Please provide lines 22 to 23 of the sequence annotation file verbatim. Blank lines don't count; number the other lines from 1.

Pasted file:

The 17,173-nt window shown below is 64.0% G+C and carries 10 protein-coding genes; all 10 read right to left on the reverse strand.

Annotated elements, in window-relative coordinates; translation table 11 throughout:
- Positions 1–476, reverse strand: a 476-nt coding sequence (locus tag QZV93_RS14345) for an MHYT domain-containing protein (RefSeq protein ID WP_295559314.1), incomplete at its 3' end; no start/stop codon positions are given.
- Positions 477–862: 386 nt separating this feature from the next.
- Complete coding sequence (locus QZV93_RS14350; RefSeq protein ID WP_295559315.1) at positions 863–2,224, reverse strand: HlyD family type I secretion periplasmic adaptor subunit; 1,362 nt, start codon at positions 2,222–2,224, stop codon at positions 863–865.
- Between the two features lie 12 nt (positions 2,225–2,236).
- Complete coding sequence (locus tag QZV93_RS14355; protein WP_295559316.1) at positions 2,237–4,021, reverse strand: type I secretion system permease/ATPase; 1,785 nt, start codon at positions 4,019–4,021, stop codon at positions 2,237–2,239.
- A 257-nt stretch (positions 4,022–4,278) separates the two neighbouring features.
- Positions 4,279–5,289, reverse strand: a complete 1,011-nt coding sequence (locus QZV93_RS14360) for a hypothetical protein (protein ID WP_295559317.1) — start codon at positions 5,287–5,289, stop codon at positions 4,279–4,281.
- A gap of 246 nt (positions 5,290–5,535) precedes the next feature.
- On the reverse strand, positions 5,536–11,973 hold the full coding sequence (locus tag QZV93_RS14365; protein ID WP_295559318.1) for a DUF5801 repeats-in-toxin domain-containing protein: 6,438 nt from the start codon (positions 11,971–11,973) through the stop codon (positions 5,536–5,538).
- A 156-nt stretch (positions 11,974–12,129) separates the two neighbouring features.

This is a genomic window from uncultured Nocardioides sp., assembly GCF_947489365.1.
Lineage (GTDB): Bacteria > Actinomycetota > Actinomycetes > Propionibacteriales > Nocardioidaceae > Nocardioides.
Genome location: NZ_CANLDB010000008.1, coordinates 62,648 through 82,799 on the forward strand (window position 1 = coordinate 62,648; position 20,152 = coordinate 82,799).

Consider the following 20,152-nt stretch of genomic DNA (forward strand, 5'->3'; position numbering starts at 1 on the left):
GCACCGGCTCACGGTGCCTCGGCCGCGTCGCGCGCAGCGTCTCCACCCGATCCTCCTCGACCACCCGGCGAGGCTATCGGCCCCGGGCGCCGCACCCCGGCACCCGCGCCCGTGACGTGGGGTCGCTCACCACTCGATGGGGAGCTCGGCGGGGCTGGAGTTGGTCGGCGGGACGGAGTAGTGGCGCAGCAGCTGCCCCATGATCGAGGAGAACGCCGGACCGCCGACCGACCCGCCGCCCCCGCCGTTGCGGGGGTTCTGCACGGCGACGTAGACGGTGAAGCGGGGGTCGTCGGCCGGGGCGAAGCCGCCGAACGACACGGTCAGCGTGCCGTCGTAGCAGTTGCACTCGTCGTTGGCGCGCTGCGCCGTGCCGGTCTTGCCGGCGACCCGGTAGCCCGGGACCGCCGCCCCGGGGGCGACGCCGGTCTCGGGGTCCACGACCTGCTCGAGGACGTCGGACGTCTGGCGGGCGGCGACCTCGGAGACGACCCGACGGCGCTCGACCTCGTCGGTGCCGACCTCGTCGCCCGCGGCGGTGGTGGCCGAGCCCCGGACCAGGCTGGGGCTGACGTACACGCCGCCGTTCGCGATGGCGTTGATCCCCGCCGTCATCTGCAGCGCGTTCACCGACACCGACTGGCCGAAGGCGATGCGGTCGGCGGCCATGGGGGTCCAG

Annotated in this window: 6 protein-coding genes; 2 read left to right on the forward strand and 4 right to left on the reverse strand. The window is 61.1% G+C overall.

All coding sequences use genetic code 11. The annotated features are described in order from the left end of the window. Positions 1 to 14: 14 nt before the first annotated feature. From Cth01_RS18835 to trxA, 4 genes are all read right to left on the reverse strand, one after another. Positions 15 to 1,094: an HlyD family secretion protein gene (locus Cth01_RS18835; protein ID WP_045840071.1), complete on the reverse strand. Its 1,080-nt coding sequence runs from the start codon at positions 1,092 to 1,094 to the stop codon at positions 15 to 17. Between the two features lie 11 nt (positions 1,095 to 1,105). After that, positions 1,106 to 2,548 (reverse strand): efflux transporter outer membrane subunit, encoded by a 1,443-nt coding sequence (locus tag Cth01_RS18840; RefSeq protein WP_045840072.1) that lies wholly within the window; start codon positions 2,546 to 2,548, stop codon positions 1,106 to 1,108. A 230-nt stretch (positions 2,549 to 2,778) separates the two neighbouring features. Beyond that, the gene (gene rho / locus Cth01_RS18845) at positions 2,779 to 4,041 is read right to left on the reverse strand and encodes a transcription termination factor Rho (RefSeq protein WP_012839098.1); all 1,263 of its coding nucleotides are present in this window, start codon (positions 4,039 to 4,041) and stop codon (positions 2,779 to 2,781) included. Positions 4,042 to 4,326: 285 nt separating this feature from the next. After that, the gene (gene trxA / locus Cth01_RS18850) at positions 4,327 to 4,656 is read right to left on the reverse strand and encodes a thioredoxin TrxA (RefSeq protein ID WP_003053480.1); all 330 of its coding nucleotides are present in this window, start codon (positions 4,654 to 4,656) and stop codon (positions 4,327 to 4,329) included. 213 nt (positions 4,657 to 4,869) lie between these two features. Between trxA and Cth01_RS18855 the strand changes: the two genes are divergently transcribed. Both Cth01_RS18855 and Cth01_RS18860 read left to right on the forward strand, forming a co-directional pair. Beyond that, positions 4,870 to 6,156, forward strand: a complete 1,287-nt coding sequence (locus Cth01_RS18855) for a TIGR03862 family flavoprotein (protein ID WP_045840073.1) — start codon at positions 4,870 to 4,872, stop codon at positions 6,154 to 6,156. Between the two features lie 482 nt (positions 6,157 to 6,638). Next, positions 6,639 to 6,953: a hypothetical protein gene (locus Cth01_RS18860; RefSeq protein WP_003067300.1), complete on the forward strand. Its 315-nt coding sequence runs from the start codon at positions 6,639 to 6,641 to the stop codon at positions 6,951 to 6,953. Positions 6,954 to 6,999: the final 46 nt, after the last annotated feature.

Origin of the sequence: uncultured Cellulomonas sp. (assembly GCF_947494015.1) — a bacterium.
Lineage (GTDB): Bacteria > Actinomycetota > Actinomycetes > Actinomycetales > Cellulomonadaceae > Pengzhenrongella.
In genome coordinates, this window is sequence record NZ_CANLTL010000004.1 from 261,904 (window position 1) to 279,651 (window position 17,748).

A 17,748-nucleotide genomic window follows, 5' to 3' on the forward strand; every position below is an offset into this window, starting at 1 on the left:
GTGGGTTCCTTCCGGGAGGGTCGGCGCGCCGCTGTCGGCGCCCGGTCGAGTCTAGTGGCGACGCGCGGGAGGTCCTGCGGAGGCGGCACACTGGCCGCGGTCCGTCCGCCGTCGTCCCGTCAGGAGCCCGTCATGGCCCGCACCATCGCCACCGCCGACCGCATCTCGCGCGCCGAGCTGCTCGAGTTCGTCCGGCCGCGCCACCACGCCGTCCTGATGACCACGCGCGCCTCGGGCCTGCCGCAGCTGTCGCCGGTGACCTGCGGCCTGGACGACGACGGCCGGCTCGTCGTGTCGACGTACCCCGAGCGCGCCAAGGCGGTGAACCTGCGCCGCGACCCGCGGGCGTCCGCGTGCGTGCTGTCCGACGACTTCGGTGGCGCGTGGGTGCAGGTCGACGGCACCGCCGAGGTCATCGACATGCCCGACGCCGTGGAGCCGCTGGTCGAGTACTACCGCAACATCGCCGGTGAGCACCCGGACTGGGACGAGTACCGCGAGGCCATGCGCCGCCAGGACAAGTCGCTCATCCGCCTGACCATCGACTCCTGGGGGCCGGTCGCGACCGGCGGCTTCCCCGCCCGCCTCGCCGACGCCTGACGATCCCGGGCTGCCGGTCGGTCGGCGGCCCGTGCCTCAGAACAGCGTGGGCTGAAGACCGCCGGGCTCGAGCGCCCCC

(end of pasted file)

In genome coordinates, this window is sequence record NZ_CANLTL010000004.1 from 261,904 (window position 1) to 279,651 (window position 17,748).

A 17,748-nucleotide genomic window follows, 5' to 3' on the forward strand; every position below is an offset into this window, starting at 1 on the left: